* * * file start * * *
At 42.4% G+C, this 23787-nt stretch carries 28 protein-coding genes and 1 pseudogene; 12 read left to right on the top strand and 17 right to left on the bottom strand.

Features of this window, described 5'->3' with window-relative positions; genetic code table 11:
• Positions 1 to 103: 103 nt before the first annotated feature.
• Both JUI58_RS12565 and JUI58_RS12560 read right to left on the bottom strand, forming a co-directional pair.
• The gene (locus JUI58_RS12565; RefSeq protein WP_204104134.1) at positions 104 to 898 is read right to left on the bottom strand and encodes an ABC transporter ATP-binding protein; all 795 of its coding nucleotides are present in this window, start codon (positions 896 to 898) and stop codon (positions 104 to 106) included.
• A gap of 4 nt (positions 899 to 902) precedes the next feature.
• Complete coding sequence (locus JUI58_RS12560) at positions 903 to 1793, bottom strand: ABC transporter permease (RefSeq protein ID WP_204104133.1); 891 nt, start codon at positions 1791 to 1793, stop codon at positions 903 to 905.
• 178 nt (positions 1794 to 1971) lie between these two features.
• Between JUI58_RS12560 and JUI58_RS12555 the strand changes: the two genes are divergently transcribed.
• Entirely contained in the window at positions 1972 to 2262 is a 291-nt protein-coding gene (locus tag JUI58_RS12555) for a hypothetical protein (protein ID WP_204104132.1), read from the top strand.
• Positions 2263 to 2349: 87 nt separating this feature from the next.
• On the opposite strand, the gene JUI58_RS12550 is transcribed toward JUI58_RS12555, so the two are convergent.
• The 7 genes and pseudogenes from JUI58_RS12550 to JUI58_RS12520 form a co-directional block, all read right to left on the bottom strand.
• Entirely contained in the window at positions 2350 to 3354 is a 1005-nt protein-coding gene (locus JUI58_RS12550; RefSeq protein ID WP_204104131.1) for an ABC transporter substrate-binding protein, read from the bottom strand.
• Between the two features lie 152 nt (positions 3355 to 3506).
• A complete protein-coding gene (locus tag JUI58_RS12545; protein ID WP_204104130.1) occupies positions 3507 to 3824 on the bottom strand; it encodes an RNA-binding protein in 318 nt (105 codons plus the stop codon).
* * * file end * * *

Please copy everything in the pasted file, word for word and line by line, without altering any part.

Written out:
At 42.4% G+C, this 23787-nt stretch carries 28 protein-coding genes and 1 pseudogene; 12 read left to right on the top strand and 17 right to left on the bottom strand.

Features of this window, described 5'->3' with window-relative positions; genetic code table 11:
• Positions 1 to 103: 103 nt before the first annotated feature.
• Both JUI58_RS12565 and JUI58_RS12560 read right to left on the bottom strand, forming a co-directional pair.
• The gene (locus JUI58_RS12565; RefSeq protein WP_204104134.1) at positions 104 to 898 is read right to left on the bottom strand and encodes an ABC transporter ATP-binding protein; all 795 of its coding nucleotides are present in this window, start codon (positions 896 to 898) and stop codon (positions 104 to 106) included.
• A gap of 4 nt (positions 899 to 902) precedes the next feature.
• Complete coding sequence (locus JUI58_RS12560) at positions 903 to 1793, bottom strand: ABC transporter permease (RefSeq protein ID WP_204104133.1); 891 nt, start codon at positions 1791 to 1793, stop codon at positions 903 to 905.
• 178 nt (positions 1794 to 1971) lie between these two features.
• Between JUI58_RS12560 and JUI58_RS12555 the strand changes: the two genes are divergently transcribed.
• Entirely contained in the window at positions 1972 to 2262 is a 291-nt protein-coding gene (locus tag JUI58_RS12555) for a hypothetical protein (protein ID WP_204104132.1), read from the top strand.
• Positions 2263 to 2349: 87 nt separating this feature from the next.
• On the opposite strand, the gene JUI58_RS12550 is transcribed toward JUI58_RS12555, so the two are convergent.
• The 7 genes and pseudogenes from JUI58_RS12550 to JUI58_RS12520 form a co-directional block, all read right to left on the bottom strand.
• Entirely contained in the window at positions 2350 to 3354 is a 1005-nt protein-coding gene (locus JUI58_RS12550; RefSeq protein ID WP_204104131.1) for an ABC transporter substrate-binding protein, read from the bottom strand.
• Between the two features lie 152 nt (positions 3355 to 3506).
• A complete protein-coding gene (locus tag JUI58_RS12545; protein ID WP_204104130.1) occupies positions 3507 to 3824 on the bottom strand; it encodes an RNA-binding protein in 318 nt (105 codons plus the stop codon).